There is an ongoing debate about the benefits and risks of drinking unpasteurised milk. Some people believe the health benefits resulting from the extra nutrient content of raw milk outweigh the risk of ingesting potentially dangerous microbes, such as Mycobacterium bovis, which can cause tuberculosis, and Salmonella species. Because of these risks, many countries have made the sale of unpasteurised milk illegal. Pasteurisation involves heating milk to around 72C for 15-20 seconds in order to reduce the number of microbes in the liquid so they are unlikely to cause disease. Some bacteria produce extracellular enzymes that are remarkably heat tolerant and can resist pasteurisation. Lipase enzymes cause flavour defects and proteases can lead to bitterness and reduced yields of soft cheese.
Raw milk is consumed in rural areas of Europe and is also available in large cities. Distribution of unpasteurised milk is legal in England, Wales and Northern Ireland but illegal in Scotland. There are around 275 establishments in England that are approved by the Food Standards Agency to sell raw milk. However, the green-top bottles must display a warning that indicates the content has not been heat-treated and may contain harmful organisms. Furthermore, farmers are not allowed to sell unpasteurised dairy products if their herd is suspected to be infected with bovine tuberculosis.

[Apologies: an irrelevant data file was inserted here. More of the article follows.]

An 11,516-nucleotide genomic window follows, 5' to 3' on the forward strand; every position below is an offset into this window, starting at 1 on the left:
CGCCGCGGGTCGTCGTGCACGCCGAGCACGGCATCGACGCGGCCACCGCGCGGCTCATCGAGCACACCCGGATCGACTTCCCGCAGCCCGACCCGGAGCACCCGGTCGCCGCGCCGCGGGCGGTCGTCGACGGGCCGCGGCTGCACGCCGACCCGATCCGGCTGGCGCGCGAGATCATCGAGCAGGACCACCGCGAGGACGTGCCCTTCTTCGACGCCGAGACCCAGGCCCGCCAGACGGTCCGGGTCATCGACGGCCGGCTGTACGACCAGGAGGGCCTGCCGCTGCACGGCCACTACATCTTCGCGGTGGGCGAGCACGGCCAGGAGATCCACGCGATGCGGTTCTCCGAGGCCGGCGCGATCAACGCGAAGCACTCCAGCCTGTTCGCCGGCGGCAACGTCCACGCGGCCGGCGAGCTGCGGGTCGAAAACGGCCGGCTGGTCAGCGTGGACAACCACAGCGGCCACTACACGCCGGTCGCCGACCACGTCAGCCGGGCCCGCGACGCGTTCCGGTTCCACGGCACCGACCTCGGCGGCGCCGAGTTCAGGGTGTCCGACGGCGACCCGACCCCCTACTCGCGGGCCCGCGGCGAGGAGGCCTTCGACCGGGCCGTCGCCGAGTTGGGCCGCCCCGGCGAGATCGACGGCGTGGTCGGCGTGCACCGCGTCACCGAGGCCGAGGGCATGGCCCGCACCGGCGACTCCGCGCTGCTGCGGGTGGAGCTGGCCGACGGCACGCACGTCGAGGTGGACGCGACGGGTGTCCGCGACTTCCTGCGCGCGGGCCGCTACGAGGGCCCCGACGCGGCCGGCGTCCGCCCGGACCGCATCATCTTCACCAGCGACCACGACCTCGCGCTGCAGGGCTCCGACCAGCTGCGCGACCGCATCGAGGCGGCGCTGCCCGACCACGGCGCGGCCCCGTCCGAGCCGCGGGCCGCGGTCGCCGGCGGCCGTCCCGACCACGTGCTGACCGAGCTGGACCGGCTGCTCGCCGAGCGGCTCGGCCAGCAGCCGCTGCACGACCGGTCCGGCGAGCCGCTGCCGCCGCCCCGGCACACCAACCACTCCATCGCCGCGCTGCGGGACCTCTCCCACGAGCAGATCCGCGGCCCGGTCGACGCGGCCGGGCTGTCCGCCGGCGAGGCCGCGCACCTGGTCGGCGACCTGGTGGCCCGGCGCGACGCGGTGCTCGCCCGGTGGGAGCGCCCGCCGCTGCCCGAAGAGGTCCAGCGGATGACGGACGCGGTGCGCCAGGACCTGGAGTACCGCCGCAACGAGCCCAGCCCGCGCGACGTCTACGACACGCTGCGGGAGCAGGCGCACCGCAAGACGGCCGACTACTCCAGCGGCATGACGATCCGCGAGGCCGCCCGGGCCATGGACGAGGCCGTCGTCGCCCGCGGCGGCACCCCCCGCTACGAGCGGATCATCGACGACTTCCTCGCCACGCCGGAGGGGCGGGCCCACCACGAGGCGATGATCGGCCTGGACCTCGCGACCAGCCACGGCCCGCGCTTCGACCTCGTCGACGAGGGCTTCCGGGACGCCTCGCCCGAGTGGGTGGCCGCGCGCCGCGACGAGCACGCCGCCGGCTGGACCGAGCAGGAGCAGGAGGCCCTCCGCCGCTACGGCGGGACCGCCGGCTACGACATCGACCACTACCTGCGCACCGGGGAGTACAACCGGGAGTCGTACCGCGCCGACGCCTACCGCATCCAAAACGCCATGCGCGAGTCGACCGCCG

"In Israel, dairy companies estimate that cold-tolerant bacteria can cause a 10% loss of milk fats and proteins. When researchers looked at these bacterial communities, they found that 20% of the bacteria isolated were found to be novel species and 5% of these were members of the genus Chryseobacterium," said Dr Halpern. "Because of their effect on milk quality, it is
|Contact: Lucy Goodchild|
Society for General Microbiology